By Ross Newhan
Ultimately, the goal of Andrew Friedman and Farhan Zaidi is to turn the Dodger roster younger and less expensive while retaining the competitiveness that the market demands--a noble goal that at this point is somewhere beyond anyone's rainbow. At this point, given the breadth, scope and pace of their current activity, it is impossible to predict what the roster will look like an hour from now, let alone when "younger and less expensive" will be fully implemented.
As for competitiveness, the ability to retain and sustain the 94 win, division title level of 2014, that aspect is also incredibly hazy amid a roster turnover than in all liklihood is not finished.
The new Dodger management team has made 11 trades in 26 days, some major and some minor, some merely stockpiling and some lineup impacting, some stand alone and some interrelated, and on Dec. 11 who knows what the lineup or 25 man roster will look like on April 6 when Los Angeles opens the 2015 season against San Diego.
The fact that Matt Kemp will be in a Padre uniform rather than a Dodger uniform on that date helps exemplify the magnitude of the Friedman/Zaidi pace and plan, which may still include a trade for Cole Hamels or David Price or the signing of a free agent pitcher of the caliber of Max Scherzer or James Shields.
Seldom has an often fickle fan base been fed so much off-season fodder, but whether the mid-season standings will match the excitement provided by a remodeled front office over the last few weeks--and last 24 hours in particular--is a very big question that only time will tell.
Second baseman Dee Gordon has taken his 64 stolen bases to the leadoff position in Miami. Kemp and his resurgent bat (25 homers, 89 RBI) will be playing left field in San Diego. Dan Haren has departed the back of the Dodger rotation and will either join Gordon in Miami or retire, the Dodgers giving the Marlins $10 million either way.
On Dec. 11, a possible Dodger lineup looks like this:
Jimmy Rollins, SS
Carl Crawford, LF
Yasiel Puig, RF
Adrian Gonzalez, lB
Jose Uribe, 3B
Howie Kendrick, 2B
Joc Pederson, CF
Yasmani Grandal and A.J. Ellis, C
The absence of Kemp in that lineup represents a major power outtage, but the Dodgers will be saving about $75 million of the $107 million he was owed over the next five years, defused the timebomb that was their congested outfield situation (at a time when there was limited trade interest in Crawford and Andre Eithier) and opened center field for the touted Pederson, who still has to prove himself but who many in the organization believed should have been starting last year.
Pederson, shortstop Corey Seager and pitcher Julio Urias represent the Big Three of the Dodgers farm oriented rebuilding plan and all of them were and are ownership designated untouchables. Pederson now gets his chance while Seager, at 21, gets another year at triple A while the acquisition of Rollins for two minor leaguers provides a quality stopgap and veteran clubhouse presence at a critical position that Hanley Ramirez could no longer play. Rollins, the all-time Philadelphia hit leader, is 36 but stole 28 bases last year, hit 17 homers and, according to a wide array of scouts, satisfactorily retains his defensive skills.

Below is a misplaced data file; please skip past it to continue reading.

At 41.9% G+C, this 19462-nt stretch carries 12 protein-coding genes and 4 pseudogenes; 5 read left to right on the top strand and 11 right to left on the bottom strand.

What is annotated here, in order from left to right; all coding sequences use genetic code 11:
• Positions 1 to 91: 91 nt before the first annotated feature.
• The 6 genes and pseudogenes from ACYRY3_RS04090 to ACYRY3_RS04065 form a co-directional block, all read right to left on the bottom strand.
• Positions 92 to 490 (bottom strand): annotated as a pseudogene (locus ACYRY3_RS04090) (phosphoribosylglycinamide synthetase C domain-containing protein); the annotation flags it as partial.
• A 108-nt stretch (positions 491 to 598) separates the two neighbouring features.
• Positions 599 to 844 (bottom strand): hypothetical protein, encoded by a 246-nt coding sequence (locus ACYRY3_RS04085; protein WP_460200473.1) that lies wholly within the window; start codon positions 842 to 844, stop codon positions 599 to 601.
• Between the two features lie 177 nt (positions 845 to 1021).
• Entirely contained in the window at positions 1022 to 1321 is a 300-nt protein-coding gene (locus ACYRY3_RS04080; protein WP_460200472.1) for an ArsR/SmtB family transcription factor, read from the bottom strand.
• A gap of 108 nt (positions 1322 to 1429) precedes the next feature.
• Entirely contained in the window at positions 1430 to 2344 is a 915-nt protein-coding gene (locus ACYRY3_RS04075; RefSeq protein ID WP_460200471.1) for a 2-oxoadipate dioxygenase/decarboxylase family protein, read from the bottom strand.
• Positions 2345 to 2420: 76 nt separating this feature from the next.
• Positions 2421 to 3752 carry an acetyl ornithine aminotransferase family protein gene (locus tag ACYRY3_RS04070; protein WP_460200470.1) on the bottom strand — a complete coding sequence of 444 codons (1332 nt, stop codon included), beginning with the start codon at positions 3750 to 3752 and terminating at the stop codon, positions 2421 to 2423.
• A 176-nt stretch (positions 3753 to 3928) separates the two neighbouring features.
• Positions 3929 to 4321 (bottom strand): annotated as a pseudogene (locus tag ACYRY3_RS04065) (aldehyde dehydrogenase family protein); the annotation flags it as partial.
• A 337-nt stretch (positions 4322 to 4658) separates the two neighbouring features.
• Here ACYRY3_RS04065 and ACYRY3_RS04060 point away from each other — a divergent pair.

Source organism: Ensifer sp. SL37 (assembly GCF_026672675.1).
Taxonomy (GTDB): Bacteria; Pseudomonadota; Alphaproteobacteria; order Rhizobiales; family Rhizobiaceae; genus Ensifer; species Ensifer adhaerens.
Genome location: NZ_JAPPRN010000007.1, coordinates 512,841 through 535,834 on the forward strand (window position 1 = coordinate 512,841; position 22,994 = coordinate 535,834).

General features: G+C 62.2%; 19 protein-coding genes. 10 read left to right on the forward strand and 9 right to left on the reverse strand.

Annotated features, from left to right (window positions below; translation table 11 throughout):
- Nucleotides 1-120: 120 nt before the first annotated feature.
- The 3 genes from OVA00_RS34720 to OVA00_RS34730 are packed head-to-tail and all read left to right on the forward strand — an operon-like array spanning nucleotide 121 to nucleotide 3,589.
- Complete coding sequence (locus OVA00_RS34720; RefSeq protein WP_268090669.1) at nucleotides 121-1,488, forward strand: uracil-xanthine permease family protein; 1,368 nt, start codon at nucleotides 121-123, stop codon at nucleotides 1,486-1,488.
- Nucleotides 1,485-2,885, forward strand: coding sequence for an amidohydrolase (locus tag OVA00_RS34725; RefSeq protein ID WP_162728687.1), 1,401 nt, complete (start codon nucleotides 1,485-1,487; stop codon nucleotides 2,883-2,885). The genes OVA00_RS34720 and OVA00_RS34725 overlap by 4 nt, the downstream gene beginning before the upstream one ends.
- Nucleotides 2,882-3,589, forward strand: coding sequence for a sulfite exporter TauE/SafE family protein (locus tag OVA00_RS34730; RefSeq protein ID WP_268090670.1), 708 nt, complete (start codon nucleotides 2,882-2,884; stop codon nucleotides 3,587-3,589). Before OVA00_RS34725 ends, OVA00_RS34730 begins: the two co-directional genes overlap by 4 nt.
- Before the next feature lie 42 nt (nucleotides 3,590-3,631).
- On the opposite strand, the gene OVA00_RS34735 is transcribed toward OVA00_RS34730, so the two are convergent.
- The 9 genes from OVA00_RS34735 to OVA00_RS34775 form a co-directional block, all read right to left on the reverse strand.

Rollins is in the last year of his contract, as is his new double play partner Kendrick, acquired from the Angels when the Dodgers made a quick flip of pitching prospect Andrew Heaney, obtained in the seven player trade with Miami. Kendrick, like Rollins, is a respected presence and a .292 career hitter during his eight years with the Angels. Conceivably, Seager will be the shortstop and the $28 million Alex Guerrero will be the second baseman in 2016, when Kendrick considers free agency and Rollins retirement.
As it stands, with Kemp gone and Grandal representing only modest return, Pederson will be facing increased pressure, Puig will be trying to shake his second half struggle and Gonzalez and Uribe will be hoping to resist the ever present clock. Rollins, Kendrick and Grandal may pick up some of the Kemp/Gordon slack, and the Dodgers retain a Big Three of Clayton Kershaw, Zack Greinke and Hyun-Jim Ryu at the top of a rotation augmented in the last 24 hours by the signing of free agent Brandon McCarthy to replace Haren. At 31, with a career record of 52-65, the Dodgers, counting on McCarthy's positive analytics and a 7-5, 2.89 ERA in 14 season-closing starts with the Yankees in 2014, may have over-paid at four years and $48 million, but overpaying is the nature of the free agent pitching game.
Plus, despite that long-range goal of a less expensive payroll, the Dodgers still have the Guggenheim resources and an $8 billion TV contract in a $9 billion industry, and at their current pace the shadows of Hamels, Scherzer, Price and Shields are hard to ignore. There is still an opening in the Dodger rotation, a long way until opening day and no indication that the Friedman/Zaidi cell batteries are dead.
Stay tuned is the only certainty on Dec. 11.